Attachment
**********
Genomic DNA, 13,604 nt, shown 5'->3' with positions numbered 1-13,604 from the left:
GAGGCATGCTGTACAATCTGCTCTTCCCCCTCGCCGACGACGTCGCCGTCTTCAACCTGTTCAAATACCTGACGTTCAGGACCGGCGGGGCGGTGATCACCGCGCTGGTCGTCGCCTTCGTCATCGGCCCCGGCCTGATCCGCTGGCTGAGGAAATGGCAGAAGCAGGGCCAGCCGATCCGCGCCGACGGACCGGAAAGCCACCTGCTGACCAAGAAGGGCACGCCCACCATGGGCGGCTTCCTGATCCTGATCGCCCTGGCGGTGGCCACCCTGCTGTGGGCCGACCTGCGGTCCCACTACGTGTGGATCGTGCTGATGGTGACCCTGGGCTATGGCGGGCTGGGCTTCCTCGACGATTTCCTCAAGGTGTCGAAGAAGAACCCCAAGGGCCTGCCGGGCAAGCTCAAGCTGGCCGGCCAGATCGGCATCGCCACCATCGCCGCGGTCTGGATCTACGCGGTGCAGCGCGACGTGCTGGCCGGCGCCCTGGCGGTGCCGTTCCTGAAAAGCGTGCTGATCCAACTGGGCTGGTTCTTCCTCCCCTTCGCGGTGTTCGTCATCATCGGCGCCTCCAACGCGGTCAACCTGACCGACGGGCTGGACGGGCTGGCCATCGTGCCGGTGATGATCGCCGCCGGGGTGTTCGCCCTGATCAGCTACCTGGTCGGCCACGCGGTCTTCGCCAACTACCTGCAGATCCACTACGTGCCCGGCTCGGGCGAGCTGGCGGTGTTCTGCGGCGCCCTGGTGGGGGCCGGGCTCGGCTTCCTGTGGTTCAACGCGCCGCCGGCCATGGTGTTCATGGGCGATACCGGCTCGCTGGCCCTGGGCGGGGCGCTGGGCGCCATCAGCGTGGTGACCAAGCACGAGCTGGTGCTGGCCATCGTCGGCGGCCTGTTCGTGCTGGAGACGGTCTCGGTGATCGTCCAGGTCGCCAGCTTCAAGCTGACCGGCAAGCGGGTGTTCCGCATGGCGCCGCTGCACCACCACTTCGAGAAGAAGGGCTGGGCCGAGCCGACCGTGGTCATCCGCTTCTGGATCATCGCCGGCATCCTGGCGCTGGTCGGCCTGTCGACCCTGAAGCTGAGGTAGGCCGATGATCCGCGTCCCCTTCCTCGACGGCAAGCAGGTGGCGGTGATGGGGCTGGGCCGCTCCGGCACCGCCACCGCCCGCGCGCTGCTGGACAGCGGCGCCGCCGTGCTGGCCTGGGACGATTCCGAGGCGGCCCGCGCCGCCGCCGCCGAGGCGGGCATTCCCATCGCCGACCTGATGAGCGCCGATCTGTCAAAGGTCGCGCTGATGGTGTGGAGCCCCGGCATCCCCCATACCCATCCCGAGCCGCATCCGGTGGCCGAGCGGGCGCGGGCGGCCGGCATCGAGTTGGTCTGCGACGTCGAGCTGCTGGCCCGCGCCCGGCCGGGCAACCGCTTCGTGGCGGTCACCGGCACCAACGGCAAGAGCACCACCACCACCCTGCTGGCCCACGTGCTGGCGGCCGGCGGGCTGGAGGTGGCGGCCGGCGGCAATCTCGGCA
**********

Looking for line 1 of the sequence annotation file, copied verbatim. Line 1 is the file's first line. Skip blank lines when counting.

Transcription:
Genomic DNA, 13,604 nt, shown 5'->3' with positions numbered 1-13,604 from the left: